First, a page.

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Alcohol Health

Study Says Avoiding Bacon And Alcohol Lower Your Risk Of Developing Cancer

Photo: So Delicious

Consuming less bacon and alcohol could reduce your risk of cancer by up to 40 percent, according to the results of a major new study.

The research is a product of the World Cancer Research Fund (WCRF) and it studied the health of over 51 million people. The same report released recently says that being overweight will soon surpass smoking as the biggest risk factor when it comes to cancer. The experts from the WCRF say that, if you want to minimize that risk, you should be having just moderate amounts of red meat and not too much alcohol.

WCRF updated their guidelines for protecting yourself from cancer after a decade and has unveiled a 10-point plan to help combat the disease. Even small amounts of red or processed meat and alcohol increase the risk of cancer.

Less bacon and alcohol, sturdier health

The result of the research conducted over 51 million people around the world is that preventing obesity is a crucial first step in preventing cancer. The WCRF says that there is strong evidence that excessive weight is the cause of at least 12 types of cancer. That’s five more than the last recommendations of the organization, published in 2007.

The full findings will be presented at the European Congress on Obesity in Vienna, Austria.

Until then, we know that according to prognosis, the number of new cancer cases will rise by 58 percent to 24 million globally by 2035, because more countries are adopting western lifestyles.

What does the WCRF advise you to do? Limit your consumption of soft drinks, to drink mostly water and unsweetened drinks, and also limit your consumption of processed foods. Other things to cut back on? Fast food, high-fat foods, starches, and sugars.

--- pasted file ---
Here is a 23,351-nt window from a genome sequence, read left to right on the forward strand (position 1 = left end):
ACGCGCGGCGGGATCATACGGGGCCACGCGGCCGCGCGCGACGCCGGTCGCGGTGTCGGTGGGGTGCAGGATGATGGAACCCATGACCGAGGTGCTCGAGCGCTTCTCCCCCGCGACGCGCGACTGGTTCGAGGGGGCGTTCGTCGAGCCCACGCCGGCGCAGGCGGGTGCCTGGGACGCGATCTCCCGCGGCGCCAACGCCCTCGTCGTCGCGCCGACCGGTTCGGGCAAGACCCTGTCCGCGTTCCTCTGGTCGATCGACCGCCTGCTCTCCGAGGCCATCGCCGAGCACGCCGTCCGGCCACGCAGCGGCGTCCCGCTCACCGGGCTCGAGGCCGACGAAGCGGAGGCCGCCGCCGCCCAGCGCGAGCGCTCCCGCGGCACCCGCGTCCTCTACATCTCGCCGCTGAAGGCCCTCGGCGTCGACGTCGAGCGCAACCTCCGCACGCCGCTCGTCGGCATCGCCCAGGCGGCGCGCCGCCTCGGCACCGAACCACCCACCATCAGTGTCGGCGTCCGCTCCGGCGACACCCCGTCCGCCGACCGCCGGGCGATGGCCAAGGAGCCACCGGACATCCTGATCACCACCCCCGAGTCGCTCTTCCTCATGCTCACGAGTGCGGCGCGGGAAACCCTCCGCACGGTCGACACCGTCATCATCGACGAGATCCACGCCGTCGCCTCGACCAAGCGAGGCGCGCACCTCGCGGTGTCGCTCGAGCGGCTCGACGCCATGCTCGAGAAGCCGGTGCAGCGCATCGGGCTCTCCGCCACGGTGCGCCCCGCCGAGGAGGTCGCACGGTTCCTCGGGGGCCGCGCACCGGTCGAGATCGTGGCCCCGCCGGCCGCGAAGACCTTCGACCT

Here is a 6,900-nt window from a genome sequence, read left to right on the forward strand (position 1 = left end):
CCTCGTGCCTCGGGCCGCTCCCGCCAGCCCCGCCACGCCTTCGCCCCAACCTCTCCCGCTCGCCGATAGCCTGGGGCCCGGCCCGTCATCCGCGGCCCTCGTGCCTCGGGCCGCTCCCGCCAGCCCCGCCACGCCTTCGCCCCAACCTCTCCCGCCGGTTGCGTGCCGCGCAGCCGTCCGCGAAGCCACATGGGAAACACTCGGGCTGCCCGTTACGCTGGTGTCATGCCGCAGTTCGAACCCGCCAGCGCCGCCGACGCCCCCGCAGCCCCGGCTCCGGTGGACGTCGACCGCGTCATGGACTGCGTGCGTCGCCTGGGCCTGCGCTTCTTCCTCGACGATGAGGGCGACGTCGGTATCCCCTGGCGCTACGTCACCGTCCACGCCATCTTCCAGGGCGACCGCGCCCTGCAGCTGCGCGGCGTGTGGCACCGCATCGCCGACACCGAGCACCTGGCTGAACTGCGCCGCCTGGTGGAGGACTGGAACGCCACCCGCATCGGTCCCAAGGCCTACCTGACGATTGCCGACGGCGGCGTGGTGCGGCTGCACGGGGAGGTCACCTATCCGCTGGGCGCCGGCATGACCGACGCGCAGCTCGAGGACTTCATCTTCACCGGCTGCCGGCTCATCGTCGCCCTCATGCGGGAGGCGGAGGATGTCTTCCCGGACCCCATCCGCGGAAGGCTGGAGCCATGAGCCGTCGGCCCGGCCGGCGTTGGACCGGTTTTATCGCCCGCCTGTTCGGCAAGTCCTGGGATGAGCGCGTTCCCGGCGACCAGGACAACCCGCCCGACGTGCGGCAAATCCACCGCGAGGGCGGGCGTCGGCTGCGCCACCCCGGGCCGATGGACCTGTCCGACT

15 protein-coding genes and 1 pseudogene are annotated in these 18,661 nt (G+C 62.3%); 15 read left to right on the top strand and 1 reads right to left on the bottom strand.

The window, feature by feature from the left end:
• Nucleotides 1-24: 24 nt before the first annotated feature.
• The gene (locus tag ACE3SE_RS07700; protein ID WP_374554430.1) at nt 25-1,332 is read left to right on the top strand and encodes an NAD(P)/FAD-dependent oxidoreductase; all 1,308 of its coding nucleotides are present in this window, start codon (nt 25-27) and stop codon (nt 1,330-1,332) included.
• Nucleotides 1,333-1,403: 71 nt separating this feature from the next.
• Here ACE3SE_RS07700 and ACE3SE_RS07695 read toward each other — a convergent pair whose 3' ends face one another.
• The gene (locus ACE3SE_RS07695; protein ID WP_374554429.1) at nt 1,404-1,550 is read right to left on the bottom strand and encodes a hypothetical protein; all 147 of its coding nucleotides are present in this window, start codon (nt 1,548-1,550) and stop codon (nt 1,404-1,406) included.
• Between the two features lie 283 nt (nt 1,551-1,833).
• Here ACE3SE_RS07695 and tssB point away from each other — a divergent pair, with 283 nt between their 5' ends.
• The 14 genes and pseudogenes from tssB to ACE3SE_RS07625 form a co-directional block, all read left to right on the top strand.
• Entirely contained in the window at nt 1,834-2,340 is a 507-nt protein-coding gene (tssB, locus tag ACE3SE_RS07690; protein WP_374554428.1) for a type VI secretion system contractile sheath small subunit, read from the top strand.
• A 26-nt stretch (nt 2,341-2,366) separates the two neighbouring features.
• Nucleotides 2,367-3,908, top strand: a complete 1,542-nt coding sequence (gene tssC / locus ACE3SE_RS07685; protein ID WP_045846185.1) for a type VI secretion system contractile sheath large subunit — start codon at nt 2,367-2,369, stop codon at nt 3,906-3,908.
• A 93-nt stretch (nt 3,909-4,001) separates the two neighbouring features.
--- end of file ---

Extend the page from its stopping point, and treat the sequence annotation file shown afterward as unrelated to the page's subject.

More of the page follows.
The 12 cancers linked to higher consumption of processed meat and alcohol are those affecting the prostate, stomach, mouth and throat, liver, ovary, join bowel, breast, gallbladder, kidney, esophagus, pancreas, and womb.

Related Links:


Article by Ruxandra Grecu from So Delicious. View the original article here.

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Drinks Health Science

Coffee Must Now Be Marked As Cancer-Causing In California Even Though It Fights It

Coffee is the lifeblood of our generation. It wakes us up in the morning, gets us past the 2 pm crash, and is the focal point of some of our social lives. According to a California judge, it now causes cancer too, despite doctors suggesting otherwise.

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NBC reports that the judge ruled in favor of The Council for Education and Research on Toxics in a major lawsuit regarding California’s Prop 65 and coffee. Under Prop 65, warning labels must be posted at establishments whose products contain potential cancer-causing compounds. In the case of coffee chains like Starbucks, that involves their bread and butter (aka the coffee), which contains a carcinogen called acrylamide.

Many coffee shops in California haven’t posted signs regarding their coffee based on the argument that coffee actually fights cancer and that acrylamide is present in low amounts. The judge, however, found that they couldn’t prove that coffee provides a benefit to human health, meaning that places like Starbucks could now be subject to fines for not having the signs up in the first place. That will be decided in a later phase of the trial.

Still, given recent scientific and medical findings around the cancer-causing potential around coffee, this ruling seemed a little bizarre. The World Health Organization (WHO) just took coffee off of their “possible carcinogen” list, and the American Institute for Cancer Research views coffee as a cancer-fighting food. This is partially due to the presence of antioxidants in coffee that, if you drank 4-6 cups of plain brew per day, could lower the risk of some cancers.

Sure, coffee has something that can cause cancer, but it’s also got compounds that fight it. That doesn’t mean they necessarily cancel each other out, but it does mean that if someone tells you coffee is dangerous, you can tell them otherwise.

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Culture Health News Products Technology

California Is Leading The Charge In Getting Monsanto’s ‘RoundUp’ Out of Our Crops

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If you’re anybody but Monsanto, you’ll be happy to hear this news.